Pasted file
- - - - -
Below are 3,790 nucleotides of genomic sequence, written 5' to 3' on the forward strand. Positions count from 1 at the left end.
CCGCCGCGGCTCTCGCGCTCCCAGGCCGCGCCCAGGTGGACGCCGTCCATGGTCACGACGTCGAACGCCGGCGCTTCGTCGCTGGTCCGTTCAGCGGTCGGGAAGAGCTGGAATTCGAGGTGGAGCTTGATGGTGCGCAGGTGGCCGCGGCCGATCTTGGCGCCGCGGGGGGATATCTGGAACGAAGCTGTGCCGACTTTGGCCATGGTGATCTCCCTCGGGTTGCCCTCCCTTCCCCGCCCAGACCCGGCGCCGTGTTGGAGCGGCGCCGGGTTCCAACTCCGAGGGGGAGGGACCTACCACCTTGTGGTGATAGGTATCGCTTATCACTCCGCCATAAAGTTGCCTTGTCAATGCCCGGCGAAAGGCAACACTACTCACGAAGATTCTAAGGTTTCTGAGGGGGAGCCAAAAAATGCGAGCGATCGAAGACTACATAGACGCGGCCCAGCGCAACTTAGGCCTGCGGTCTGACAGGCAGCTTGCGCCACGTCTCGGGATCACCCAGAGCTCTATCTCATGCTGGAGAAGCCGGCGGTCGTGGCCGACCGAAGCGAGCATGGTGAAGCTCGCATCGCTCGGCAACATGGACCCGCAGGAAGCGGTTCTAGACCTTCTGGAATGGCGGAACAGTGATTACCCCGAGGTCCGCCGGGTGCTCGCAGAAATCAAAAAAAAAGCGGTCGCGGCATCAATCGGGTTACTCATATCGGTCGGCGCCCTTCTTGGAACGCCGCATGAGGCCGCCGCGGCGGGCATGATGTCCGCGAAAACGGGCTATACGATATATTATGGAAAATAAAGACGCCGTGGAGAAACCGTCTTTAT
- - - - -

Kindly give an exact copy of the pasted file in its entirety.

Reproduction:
Below are 3,790 nucleotides of genomic sequence, written 5' to 3' on the forward strand. Positions count from 1 at the left end.
CCGCCGCGGCTCTCGCGCTCCCAGGCCGCGCCCAGGTGGACGCCGTCCATGGTCACGACGTCGAACGCCGGCGCTTCGTCGCTGGTCCGTTCAGCGGTCGGGAAGAGCTGGAATTCGAGGTGGAGCTTGATGGTGCGCAGGTGGCCGCGGCCGATCTTGGCGCCGCGGGGGGATATCTGGAACGAAGCTGTGCCGACTTTGGCCATGGTGATCTCCCTCGGGTTGCCCTCCCTTCCCCGCCCAGACCCGGCGCCGTGTTGGAGCGGCGCCGGGTTCCAACTCCGAGGGGGAGGGACCTACCACCTTGTGGTGATAGGTATCGCTTATCACTCCGCCATAAAGTTGCCTTGTCAATGCCCGGCGAAAGGCAACACTACTCACGAAGATTCTAAGGTTTCTGAGGGGGAGCCAAAAAATGCGAGCGATCGAAGACTACATAGACGCGGCCCAGCGCAACTTAGGCCTGCGGTCTGACAGGCAGCTTGCGCCACGTCTCGGGATCACCCAGAGCTCTATCTCATGCTGGAGAAGCCGGCGGTCGTGGCCGACCGAAGCGAGCATGGTGAAGCTCGCATCGCTCGGCAACATGGACCCGCAGGAAGCGGTTCTAGACCTTCTGGAATGGCGGAACAGTGATTACCCCGAGGTCCGCCGGGTGCTCGCAGAAATCAAAAAAAAAGCGGTCGCGGCATCAATCGGGTTACTCATATCGGTCGGCGCCCTTCTTGGAACGCCGCATGAGGCCGCCGCGGCGGGCATGATGTCCGCGAAAACGGGCTATACGATATATTATGGAAAATAAAGACGCCGTGGAGAAACCGTCTTTAT